I decided to try it out today to see if it works and set up an account.  They only have a few anti-charities, so I used the “friend or foe” option.  Since I am a proud UW grad and a huge Badger sports fan, if I do not achieve my goal, I will donate $200 to the University of Michigan Athletic Department.  I will keep you updated if I accomplish my goal or if the University of Michigan Athletic Department will get $200 of my hard earned money.

Do you think StickK is a good idea?  What anti-charity would you donate to?

Startup Review: City Dictionary

City Dictionary is a Madison-based startup that organizes user generated definitions for local slang and locations.  Co-founded by brothers and Wisconsin grads Thomas and John Carmona, City Dictionary is similar to urban dictionary, but location based and and city specific.  Thomas Carmona told me their “goal is to capture the subtleties of American cities that existing references leave out.”   From their website:

Have you ever gone to a new city and been confused by the way the locals speak? Whether it’s an idiomatic expression, a nickname for a local street, or the name of a local food, cities can have confusing language. For example, should you be offended if someone in Pittsburgh calls you “nebby?” In Philadelphia, will you know what to say if someone offers you a “whiz wit?” Will you be alarmed in Madison when someone says they drank a “boot” last night?  If you understand all three of these references, then you’re in the minority. For the rest of us, there’s City Dictionary.

They launched the site back in May 2008 as a Madison website, trying to “capture the eccentricities of Madison language and culture” but have since expanded nationwide.   They have made some great progress lately, including winning the Burrill Business Plan Competition and a cool $10,000 first prize, signing a deal to put dictionaries on over 60 local TV news websites and adding lots of new definitions.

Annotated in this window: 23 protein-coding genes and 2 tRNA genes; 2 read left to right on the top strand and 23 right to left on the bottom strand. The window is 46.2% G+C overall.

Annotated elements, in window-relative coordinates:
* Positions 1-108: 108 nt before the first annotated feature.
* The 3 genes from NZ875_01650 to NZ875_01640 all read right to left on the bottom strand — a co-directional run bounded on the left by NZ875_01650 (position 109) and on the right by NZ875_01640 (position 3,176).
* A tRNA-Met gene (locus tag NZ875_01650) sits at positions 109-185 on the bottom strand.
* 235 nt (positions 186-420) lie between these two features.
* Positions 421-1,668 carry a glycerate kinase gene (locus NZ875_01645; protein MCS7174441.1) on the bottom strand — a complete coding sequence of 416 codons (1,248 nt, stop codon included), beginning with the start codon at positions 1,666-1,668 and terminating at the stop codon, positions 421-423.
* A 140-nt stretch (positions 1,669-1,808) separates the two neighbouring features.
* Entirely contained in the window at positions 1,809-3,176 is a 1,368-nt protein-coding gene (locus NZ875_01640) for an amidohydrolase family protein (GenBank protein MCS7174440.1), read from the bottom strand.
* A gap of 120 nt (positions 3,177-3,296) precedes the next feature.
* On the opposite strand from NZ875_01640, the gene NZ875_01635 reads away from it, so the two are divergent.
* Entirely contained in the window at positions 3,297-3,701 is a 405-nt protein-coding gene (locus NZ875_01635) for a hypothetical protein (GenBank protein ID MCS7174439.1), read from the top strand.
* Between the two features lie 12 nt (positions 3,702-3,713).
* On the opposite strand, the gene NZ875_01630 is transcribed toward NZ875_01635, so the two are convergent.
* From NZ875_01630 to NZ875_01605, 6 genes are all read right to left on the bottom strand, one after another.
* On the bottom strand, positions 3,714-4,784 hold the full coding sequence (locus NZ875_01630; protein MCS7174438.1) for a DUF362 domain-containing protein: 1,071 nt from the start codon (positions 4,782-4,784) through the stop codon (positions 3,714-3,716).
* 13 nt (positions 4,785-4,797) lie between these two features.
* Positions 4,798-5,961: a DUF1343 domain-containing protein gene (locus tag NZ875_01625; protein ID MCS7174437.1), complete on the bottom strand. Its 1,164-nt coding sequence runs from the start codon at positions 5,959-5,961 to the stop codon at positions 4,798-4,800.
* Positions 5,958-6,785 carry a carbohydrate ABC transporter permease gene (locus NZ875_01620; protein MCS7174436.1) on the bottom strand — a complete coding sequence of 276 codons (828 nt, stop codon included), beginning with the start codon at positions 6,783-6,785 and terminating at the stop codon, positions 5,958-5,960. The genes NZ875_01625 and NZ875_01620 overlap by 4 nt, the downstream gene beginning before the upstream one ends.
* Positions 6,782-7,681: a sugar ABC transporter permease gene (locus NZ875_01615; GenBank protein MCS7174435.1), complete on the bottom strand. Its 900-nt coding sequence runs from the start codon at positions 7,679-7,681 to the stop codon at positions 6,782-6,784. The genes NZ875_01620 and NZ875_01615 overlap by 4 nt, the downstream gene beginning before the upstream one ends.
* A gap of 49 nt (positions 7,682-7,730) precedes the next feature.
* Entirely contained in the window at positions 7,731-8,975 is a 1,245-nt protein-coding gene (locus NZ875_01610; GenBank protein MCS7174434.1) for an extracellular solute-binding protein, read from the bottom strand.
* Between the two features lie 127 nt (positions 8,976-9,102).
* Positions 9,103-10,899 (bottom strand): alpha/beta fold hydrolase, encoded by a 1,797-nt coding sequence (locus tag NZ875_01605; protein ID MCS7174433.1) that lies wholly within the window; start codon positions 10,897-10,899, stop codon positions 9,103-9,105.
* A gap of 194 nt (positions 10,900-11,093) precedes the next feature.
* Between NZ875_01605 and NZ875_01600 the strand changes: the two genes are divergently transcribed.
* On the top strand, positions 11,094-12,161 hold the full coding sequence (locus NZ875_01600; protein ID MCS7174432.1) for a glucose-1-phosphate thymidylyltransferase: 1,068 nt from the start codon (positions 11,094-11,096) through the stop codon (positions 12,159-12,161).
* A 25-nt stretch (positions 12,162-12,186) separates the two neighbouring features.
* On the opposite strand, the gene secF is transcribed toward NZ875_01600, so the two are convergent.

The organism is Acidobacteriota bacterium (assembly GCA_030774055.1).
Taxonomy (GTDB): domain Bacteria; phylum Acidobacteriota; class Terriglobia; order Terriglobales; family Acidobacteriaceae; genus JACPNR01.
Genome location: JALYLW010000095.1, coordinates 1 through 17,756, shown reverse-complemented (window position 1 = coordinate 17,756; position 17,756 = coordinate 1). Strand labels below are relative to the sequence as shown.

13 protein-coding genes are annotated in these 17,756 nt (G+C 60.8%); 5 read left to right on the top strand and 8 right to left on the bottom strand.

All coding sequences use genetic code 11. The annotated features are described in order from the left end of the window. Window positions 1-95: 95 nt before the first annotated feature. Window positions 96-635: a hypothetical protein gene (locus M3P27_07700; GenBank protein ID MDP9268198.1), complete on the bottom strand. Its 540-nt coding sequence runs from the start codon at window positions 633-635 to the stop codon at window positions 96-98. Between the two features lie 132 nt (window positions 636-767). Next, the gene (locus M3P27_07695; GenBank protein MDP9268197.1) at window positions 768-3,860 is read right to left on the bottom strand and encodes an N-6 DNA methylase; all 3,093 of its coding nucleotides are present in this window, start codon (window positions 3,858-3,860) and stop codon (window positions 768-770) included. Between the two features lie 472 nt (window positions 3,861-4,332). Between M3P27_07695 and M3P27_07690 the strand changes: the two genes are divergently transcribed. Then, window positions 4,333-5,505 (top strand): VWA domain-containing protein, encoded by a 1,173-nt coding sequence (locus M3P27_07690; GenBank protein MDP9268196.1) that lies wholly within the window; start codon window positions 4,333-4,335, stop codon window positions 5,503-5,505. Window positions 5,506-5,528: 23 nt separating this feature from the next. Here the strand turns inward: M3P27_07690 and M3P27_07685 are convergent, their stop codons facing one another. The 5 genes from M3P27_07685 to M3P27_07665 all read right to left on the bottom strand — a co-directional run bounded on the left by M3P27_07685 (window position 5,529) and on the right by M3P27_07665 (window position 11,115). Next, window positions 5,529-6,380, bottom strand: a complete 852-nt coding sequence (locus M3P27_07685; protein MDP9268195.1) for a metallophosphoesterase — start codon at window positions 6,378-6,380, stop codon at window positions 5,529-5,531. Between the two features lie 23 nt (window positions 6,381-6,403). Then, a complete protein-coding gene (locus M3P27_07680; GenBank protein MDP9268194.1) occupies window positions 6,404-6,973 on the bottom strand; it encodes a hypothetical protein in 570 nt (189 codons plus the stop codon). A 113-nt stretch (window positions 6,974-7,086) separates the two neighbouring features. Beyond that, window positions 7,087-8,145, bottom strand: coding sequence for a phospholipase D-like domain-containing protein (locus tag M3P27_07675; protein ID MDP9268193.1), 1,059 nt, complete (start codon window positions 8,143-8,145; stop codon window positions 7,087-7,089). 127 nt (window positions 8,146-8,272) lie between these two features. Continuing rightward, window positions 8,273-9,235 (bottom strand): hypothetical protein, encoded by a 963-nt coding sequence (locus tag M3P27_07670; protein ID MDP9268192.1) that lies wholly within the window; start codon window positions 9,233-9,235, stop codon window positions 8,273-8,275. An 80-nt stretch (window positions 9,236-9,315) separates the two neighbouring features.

The site is interesting because it fills in the gaps that other sources like traditional encyclopedias, Wikipedia and others leave out.  Thomas Carmona told me that “eventually, we would like City Dictionary to be a valuable reference for all cities and towns–large or small–in the US, similar to the way Wikipedia is a powerful reference for, well, everything. Whereas Wikipedia and other existing city references give the “official” account of a city, City Dictionary will fill in the gaps with the subtleties that only real locals can offer.”  

City Dictionary’s market is a niche that had been previously underserved and  I really like their strategy of partnering with local TV stations to get more users and content.  If they are able to get enough partners, they will build a wall around their industry, making it hard for competition to break into the market.  The syndication deals are a promising sign because others companies realize the value that City Dictionary brings to the table and provides City Dictionary with a much larger presence across the web.

Currently, City Dictionary is ad supported and it will be interesting to see if they can find a way to squeeze revenue out of the page views that they generate or have to find another revenue stream as they move forward.  I’m excited to see how they continue to grow.  Check out City Dictionary and let me know what you think.